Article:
Charles Cornett, a retired school superintendent who lives in Dayton, asks the city to reconsider planned funding cuts to ombudsman office. CORNELIUS FROLIK / STAFF
The ombudsman’s office has a the unique ability to help resolve citizens’ issues with government agencies or, at very least, get a response, he said.
Speaking at Wednesday’s city commission meeting, David Greer said an administrative snafu nearly resulted in his 100-year-old mother being evicted from her nursing facility. He said he contacted the ombudsman’s office, and they helped clear up the matter and dismiss the eviction notice.
He asked the city to continue providing its long-running $50,000 contribution to the office.
David Greer told Dayton leaders the city should continue funding the ombudsman's office. CORNELIUS FROLIK / STAFF
Stanley Hirtle, a Dayton attorney who retired earlier this year, recently told city leaders he is disappointed the city made the decision to cease funding to the office without first seeking input from the public.
He asked the city to reconsider.
“This is an excellent and significant institution which for years has helped Dayton and Montgomery County residents deal with the problems of government,” said Hirtle, who had frequent contact with the office when he worked as a senior attorney for Advocates for Basic Legal Equality.
City Manager Shelley Dickstein said Dayton unfortunately faces major revenue losses because many people who used to work in the city now work remotely at home for the indefinite future ― possibly permanently.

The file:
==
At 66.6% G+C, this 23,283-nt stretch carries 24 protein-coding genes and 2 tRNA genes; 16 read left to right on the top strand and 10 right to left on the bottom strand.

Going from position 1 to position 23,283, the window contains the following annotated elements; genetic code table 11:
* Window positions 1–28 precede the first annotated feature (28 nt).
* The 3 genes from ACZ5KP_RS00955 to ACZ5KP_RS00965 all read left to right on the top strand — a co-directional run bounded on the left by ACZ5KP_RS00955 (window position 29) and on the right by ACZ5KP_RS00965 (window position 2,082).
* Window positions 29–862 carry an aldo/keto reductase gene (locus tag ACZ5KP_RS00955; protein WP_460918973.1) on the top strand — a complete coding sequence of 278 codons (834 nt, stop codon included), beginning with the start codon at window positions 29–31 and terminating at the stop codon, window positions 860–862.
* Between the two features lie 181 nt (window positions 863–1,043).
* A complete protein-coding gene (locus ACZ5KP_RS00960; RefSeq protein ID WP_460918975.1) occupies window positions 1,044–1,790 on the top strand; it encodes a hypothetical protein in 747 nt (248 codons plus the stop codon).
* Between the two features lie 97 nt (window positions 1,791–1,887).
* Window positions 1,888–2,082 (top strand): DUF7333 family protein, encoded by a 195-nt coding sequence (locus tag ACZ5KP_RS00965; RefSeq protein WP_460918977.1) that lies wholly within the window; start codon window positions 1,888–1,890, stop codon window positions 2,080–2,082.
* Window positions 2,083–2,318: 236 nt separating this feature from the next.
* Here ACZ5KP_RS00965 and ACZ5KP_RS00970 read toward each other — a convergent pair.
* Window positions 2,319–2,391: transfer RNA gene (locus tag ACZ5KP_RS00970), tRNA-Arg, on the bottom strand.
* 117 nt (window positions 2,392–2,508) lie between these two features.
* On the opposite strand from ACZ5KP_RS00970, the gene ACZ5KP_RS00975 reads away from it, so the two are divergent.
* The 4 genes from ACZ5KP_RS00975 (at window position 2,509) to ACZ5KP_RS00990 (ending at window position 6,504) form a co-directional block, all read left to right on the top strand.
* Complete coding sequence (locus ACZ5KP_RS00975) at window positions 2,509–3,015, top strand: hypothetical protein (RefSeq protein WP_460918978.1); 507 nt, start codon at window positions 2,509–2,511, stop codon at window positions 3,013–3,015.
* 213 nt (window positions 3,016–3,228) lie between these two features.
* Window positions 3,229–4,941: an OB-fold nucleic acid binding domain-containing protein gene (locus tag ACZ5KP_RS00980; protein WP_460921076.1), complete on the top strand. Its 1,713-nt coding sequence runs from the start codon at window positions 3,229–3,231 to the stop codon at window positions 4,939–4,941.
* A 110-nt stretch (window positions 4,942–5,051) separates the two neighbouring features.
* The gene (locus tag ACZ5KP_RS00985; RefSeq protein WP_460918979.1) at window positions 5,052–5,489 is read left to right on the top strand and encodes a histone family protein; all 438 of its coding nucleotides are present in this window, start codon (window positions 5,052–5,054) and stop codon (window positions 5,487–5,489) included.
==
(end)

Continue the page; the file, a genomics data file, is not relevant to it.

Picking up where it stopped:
Seismic shifts in work arrangements due to the COVID-19 pandemic has hit Dayton in unprecedented ways, she said, and that could result in the city losing between $8 million to $20 million in annual income tax revenue.
Dayton City Manager Shelley Dickstein and Deputy City Manager Joe Parlette at an economic development meeting earlier this month. CORNELIUS FROLIK / STAFF
The city cut more than $12 million from the 2021 budget and it still has more than 100 unfilled positions, Dickstein said, adding, “We are at an all-time low in capacity for serving this community.”
Dickstein said Dayton’s award-winning mediation center will take over the services and assistance the ombudsman’s office provides. Mediation staff have years of experience working with government agencies, she said.
The city will take a hard look at its discretionary spending, including contributions and memberships, because serious budget challenges lie ahead, Dickstein said.
Diane Welborn, who has served as the Dayton-Montgomery County ombudsman since 1999, urged city leaders not to eliminate funding to her office. CORNELIUS FROLIK / STAFF
Rev. John Paddock, who formerly was the director of Christ Episcopal Church in Dayton, urged the city to continue funding the office and said the mediation center has a different mission, skill set and base of knowledge than the ombudsman.
He said it would take the mediation center years to develop the expertise and relationships that make the ombudsman’s office effective.
The city has considered cutting funding to the ombudsman’s office in the past, including in the mid-1990s and late 2000s.
The office used to receive $70,000, but it was reduced to $50,000 in 2008 and has remained at that level ever since, said Diane Welborn, who has served as the Dayton-Montgomery County ombudsman for 22 years.
If the city eliminates funding to the ombudsman, the office will have to reduce services to citizens, she said.
The office also receives funding from Montgomery County and the Dayton Board of Education. Their combined contributions last year was $155,745.